In attack Marcus Rashford continues in the wake of earning a call-up to the England squad ahead of this summer’s European Championships. Rashford will not be included in the final squad, but has been granted an opportunity to train with the national team. Alongside Martial, Rashford has carried United’s hopes since February. He has two more games to save United’s season.
Assistants: A Holmes, H Lennard
Fourth Official: G Scott
United 2-0 Bournemouth
21 thoughts on “Time to say goodbye as Reds welcome Bournemouth”
His delusions seem to know no bounds…as rightly mentioned here…we currently have the players with pace and creativity but safety first approach has taken the wind out of players like Memphis..Andre and to an extent even Rooney. Even players who gave their all last year like Ashley were pointed out to not be Neymar by this guy…why shd he be allowed to decide which creative player shd join United? He’s going to leave next year anyway if it goes as per the original contract? It’s 2 am here in LA and as you rightly said one more year under LvG is keeping us awake at night!
Woodward’s inaction is more complex. The narrative from the club is that Van Gaal is ushering in a new philosophy, educating youth and readying Giggs for a long stable spell as United manager. Sacking Van Gaal would be to admit that the plan isn’t working, and doing that could create huge unrest within the club. Yes Woodward would look bad: ego damaged. But the club could suffer. Sticking with Van Gaal is probably the safest option if considering long term stability within the club.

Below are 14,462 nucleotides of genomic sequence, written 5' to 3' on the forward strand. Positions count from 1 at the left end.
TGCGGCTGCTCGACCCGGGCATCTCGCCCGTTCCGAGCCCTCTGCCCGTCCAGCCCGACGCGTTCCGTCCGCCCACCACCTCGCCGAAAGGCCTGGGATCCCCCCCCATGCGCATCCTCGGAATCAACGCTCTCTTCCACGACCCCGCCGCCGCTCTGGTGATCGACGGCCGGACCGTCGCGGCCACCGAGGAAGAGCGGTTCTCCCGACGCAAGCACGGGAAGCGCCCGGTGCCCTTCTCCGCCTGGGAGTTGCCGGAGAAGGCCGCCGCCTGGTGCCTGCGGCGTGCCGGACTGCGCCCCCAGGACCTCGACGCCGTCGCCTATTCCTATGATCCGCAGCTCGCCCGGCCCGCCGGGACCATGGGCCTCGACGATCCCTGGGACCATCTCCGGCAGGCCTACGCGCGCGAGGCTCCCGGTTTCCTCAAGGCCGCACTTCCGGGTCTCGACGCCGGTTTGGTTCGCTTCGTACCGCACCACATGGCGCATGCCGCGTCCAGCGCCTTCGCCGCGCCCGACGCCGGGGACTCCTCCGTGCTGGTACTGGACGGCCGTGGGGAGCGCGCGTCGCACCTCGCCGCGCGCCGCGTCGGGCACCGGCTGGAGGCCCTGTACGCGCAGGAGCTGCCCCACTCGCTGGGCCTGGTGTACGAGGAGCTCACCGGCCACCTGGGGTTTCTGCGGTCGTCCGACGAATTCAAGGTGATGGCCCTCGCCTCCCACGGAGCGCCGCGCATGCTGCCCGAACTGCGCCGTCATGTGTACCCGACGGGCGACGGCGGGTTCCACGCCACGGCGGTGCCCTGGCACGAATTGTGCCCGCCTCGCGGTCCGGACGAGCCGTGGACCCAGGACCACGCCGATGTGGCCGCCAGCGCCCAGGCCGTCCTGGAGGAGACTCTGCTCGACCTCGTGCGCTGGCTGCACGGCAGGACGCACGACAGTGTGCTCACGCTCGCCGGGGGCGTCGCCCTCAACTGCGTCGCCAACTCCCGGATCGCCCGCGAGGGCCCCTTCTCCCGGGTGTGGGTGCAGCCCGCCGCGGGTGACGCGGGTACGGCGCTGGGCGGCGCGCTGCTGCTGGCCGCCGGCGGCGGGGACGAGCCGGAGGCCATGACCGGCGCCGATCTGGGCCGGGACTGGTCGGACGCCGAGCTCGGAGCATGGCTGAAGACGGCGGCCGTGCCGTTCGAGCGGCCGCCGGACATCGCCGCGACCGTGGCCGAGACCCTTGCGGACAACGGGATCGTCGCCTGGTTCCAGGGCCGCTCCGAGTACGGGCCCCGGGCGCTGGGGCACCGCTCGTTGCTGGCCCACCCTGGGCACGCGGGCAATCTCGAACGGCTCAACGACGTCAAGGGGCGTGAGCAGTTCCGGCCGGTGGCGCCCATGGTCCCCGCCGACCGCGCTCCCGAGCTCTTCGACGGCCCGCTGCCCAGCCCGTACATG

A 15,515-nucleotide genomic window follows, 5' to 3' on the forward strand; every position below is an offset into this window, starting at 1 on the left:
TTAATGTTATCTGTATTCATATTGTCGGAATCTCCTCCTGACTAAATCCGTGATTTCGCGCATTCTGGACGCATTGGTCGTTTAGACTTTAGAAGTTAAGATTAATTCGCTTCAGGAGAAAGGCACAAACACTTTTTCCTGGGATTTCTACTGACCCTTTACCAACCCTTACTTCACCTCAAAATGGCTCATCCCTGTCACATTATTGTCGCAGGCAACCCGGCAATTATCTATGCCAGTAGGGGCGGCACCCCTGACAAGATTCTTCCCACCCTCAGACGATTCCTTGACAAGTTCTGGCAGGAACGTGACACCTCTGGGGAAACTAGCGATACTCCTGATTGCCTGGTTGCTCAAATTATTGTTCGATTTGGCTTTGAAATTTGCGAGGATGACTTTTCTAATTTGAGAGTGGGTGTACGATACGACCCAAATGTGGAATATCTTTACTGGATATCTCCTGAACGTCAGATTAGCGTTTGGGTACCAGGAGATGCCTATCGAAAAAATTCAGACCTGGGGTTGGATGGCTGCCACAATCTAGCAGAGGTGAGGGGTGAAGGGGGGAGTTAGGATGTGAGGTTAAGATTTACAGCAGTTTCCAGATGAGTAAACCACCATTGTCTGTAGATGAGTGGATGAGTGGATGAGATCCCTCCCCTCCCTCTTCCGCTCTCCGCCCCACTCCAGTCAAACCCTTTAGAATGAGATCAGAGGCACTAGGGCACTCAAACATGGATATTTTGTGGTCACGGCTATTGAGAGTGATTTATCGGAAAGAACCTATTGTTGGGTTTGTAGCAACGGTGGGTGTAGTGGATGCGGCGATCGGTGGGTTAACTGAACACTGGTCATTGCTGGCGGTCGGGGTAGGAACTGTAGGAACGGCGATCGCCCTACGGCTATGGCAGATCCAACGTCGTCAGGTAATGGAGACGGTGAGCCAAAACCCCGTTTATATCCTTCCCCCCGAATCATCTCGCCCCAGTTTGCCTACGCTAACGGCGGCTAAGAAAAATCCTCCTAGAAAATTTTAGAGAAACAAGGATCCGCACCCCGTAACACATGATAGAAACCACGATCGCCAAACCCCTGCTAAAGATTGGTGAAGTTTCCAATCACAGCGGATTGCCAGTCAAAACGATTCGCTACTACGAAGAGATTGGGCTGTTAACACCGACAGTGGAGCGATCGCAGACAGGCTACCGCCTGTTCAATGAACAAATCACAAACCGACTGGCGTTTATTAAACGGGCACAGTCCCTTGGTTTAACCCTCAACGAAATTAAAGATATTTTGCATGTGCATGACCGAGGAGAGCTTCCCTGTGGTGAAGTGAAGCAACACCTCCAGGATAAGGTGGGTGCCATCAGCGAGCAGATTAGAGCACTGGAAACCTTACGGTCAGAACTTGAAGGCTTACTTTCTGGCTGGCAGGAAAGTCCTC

Getting in Mourinho is the exact opposite: short term, adaptable, intuitive approach with no ‘strategy’ as such just a determination to win.
Woodward will look bad either way so his ego is going to take a knock regardless.
Interesting to compare the psychology of City’s home crowd with that of our own. Last Sunday, when that draw with Arsenal took City’s 4th place finish out of their own hands, the crowd booed the players off the pitch and made straight for the exits rather than stick around a few minutes longer to listen to Pellegrini’s farewell speech. The Old Trafford faithful by contrast, post-Moyes, have been unfailingly patient and supportive, getting behind the team and even the manager despite everything – seemingly out of a sense of duty and decency.
In both instances this is understandable and regrettable. City’s recent success has not balanced out the nightmare for them of the Ferguson era; that their recent success is artificially sourced is a non-issue; what is an issue is the idea of United getting back ahead of them.
The irony however is there was never any prospect of this United collecting 3 points from Upton Park. Time and time again, against Wolfsburg, Liverpool, West Ham, when this United have really needed a win to get back to being a serious club, they’ve come up short.
And Old Trafford has accepted this. The psychology seems to be: we had more than our share of success, football is cyclical, this is the time to show we’re genuine supporters not glory hunters.
Which plays into Woodward’s hands. It should not be thinkable that this manager might retain his job, that the FA bauble or even 4th place is good enough, that watching Liverpool get Klopp, or Bayern go from Guardiola to Ancelotti whilst we went from Van Gaal to Giggs, would be in any way acceptable.
The supporters expectations aren’t too high, they’re much much too low, and unless Old Trafford gets angry they’re not going to get anything different. What they are going to get is a club whose Schweinsteiger and Ibrahimovic recruitment policy makes the average Lampard- and Gerrard-contracting MLS club look credible by comparison.
Some papers today have run the story this manager plans to blame Paul Scholes when we don’t finish 4th. Me, I think I blame the supporters.